"We've got to take everyone's best punch," said Robinson, a Loch Raven alumnus who once coached at Mount Hebron. "It's tough when everyone's got us circled on the schedule."
7. California Chrome flirts with Triple Crown but falls short
He arrived at Pimlico Race Course on the wings of a populist dream — the star of an improbable tale featuring two regular-guy owners and a septuagenarian trainer who'd never saddled a starter on horse racing's biggest stage.
California Chrome was a chestnut colt from the West who liked to pose for photos and seemed unruffled by all the fuss around him after he surged to a comfortable victory in the Kentucky Derby. That performance made believers of rival trainers, who had expressed initial skepticism over the horse's humble lineage and his small-time handler, Art Sherman.
California Chrome came to Baltimore a heavy favorite in the Preakness. And his brash co-owner, Steve Coburn, made no bones about saying the colt would win the Triple Crown.
Before a record announced crowd of 123,469, California Chrome lived up to the hype, brushing aside early rushes from several speedy challengers to win the Preakness and give himself a chance to become the first Triple Crown winner since Affirmed in 1978.
With Chrome's quest came a debate about changing the Triple Crown. Coburn, in particular, portrayed rival owners and trainers as cowards for skipping the middle leg and gearing up for the Belmont Stakes.
Sure enough, California Chrome could not find his usual acceleration at Belmont Park and fell to Tonalist, who hadn't run in Kentucky or Baltimore. An angry Coburn pitched a fit after the race, saying no horse could pull off the historic feat against wave after wave of fresh challengers.
That debate will rage on. But for a few weeks at least, California Chrome had everyone believing.
6. Nelson Cruz becomes fan favorite in short stay at Camden Yards
Nelson Cruz began the year in a limbo of his own making after he missed the Texas Rangers' 2013 playoff push because of a suspension for using performance-enhancing drugs.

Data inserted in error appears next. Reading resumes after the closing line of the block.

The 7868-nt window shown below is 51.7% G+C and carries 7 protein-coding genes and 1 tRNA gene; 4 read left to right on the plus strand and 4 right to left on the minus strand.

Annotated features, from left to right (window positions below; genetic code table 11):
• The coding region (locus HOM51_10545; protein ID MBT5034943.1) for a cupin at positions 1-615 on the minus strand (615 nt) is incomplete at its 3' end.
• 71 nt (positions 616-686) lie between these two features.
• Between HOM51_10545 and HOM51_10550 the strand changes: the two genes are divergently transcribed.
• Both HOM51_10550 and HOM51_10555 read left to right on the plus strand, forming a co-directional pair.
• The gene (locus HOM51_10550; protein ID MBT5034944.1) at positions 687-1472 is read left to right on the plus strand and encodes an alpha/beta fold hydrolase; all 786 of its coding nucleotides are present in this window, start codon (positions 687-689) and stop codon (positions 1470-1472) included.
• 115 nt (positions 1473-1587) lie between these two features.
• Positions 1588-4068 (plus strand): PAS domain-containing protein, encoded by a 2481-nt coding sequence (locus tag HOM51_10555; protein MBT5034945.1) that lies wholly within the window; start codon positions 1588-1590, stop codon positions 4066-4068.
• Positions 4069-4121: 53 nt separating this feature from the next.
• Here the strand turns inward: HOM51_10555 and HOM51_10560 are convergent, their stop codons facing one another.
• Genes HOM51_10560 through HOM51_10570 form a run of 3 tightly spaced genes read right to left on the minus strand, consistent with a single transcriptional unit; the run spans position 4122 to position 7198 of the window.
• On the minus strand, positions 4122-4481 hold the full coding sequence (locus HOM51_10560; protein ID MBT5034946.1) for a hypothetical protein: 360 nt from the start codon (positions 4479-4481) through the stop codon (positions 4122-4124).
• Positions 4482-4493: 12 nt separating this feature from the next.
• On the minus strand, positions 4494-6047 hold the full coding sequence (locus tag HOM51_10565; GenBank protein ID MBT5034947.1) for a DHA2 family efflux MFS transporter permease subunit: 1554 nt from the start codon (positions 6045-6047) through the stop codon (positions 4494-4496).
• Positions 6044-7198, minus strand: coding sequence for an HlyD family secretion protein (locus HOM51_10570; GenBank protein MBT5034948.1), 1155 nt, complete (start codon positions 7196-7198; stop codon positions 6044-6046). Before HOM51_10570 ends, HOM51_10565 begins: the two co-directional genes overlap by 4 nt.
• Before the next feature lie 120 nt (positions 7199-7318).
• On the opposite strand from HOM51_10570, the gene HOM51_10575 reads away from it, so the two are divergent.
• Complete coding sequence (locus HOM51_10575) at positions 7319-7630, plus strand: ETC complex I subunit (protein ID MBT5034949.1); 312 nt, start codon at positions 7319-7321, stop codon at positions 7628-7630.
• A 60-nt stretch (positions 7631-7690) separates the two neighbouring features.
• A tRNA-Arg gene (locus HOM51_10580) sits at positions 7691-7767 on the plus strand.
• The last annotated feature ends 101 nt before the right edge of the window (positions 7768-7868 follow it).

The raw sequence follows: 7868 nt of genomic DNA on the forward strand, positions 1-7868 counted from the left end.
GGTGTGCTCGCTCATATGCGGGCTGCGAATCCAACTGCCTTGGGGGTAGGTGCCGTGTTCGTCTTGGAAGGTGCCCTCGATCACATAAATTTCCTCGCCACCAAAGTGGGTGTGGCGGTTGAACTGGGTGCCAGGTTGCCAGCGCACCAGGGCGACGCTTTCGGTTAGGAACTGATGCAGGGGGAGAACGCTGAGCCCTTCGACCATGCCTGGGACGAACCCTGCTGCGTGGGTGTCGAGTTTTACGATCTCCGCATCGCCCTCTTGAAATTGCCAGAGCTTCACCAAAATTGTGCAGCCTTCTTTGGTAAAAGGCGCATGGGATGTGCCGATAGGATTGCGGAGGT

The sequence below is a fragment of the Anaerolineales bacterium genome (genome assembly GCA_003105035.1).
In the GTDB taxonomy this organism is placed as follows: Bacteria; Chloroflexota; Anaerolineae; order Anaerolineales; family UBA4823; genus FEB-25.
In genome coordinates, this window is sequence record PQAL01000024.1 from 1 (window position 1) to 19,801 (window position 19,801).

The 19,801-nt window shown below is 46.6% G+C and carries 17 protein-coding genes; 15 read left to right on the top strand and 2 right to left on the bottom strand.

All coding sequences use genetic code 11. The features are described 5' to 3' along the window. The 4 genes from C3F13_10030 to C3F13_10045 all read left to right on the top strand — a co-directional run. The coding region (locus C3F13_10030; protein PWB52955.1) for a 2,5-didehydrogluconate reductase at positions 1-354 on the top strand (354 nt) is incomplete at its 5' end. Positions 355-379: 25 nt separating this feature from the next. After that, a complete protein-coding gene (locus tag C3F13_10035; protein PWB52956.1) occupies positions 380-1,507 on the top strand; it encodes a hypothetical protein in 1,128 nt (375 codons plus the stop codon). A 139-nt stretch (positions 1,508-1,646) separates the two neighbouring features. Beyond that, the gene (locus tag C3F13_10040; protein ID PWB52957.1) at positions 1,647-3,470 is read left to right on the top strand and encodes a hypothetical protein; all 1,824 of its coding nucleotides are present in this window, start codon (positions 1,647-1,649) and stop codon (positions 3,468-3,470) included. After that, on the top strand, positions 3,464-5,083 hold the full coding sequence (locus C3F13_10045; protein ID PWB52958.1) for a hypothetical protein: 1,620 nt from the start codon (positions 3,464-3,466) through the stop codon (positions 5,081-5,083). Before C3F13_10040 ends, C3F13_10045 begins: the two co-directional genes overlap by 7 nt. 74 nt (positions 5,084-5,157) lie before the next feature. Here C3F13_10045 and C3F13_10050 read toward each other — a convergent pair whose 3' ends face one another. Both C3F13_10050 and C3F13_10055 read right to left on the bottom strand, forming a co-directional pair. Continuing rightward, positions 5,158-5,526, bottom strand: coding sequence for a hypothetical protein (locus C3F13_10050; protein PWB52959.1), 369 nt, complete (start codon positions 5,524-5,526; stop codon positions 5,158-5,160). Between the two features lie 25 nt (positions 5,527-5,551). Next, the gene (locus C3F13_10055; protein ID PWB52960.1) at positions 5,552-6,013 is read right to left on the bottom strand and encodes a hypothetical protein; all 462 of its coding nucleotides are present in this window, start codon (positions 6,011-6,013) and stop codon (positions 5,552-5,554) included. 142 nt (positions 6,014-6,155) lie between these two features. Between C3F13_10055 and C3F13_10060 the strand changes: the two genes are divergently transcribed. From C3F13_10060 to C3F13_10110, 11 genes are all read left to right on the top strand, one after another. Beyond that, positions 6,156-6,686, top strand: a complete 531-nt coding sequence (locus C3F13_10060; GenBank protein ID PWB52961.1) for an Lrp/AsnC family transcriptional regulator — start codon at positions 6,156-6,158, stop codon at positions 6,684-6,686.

He anticipated lucrative free-agent offers, but they never materialized. And as spring training dawned, Cruz had to accept a cut-rate $8 million deal with the Orioles. It turned out to be the best thing that could have happened for him.
The affable slugger fit easily into the upbeat Orioles clubhouse. And fans greeted him with loud chants of "Cruuuuz" on Opening Day. He quickly rewarded his new admirers with a barrage of home runs that helped keep the Orioles in the pennant race as they endured a rash of injuries to key players.
Cruz made the All-Star team, and his tight-knit Dominican family often packed the stands behind home plate to celebrate right along with the fans.
Cruz would end the season as the only player in baseball with 40 home runs and win Most Valuable Oriole honors. He remained the club's most dangerous power threat as it swept to the American League Championship Series for the first time in 17 years.
Cruz's reward? The four-year deal he had wanted the previous offseason. The bad news for Orioles fans? He'll be making his money in Seattle in 2015.
5. Chris Davis and Haloti Ngata sit after late-season suspensions for Adderall
Two of Baltimore's most popular pro athletes, Orioles first baseman Chris Davis and Ravens defensive tackle Haloti Ngata, lost some of their luster when they were suspended for failing drug tests.
Both were caught using Adderall, an amphetamine normally used to treat attention-deficit hyperactivity disorder. Both were sidelined late in the season, with their teams in pursuit of the playoffs.
On Sept. 12, with the Orioles leading the American League East, Davis — baseball's home run and RBI king of 2013 — was suspended for 25 games. He was batting .196 with 26 home runs and 72 RBIs. The ban kept Davis out of the Orioles' final 17 regular-season games and all seven of their postseason games. He'll serve the final game of the suspension on Opening Day.
"Basically, in a moment of weakness, I made a decision that cost me greatly," Davis said in a November radio interview, his first public comments since the suspension.
Ngata, like Davis, owned up to using Adderall and was suspended for the Ravens' final four games of the regular season. Unlike Davis, he was having a strong season at the time of his punishment.
"I made a mistake and I own this," Ngata said in a statement released by the team. "I let down my family, my teammates, Ravens fans and myself."
A two-time first-team All-Pro, the 6-foot-4, 340-pound Ngata can return after the Ravens' regular-season finale Dec. 28.
4. Michael Phelps launches comeback, then gets arrested
The greatest swimmer in history hadn't looked so happy on the deck of a pool in years.
He won his preliminary heat in the 100-meter butterfly and finished second to longtime rival Ryan Lochte in the evening final. But specific results aside, Phelps spoke of swimming because he wanted to, not because the sport was a grim obligation, as it had seemed at times before the 2012 Olympics.
An uneven summer followed, with Phelps struggling to produce consistently strong swims. He might begin a day swimming the fastest 100-meter butterfly in the world, as he did at the Phillips 66 U.S. Nationals, and then lose the evening final in the same event.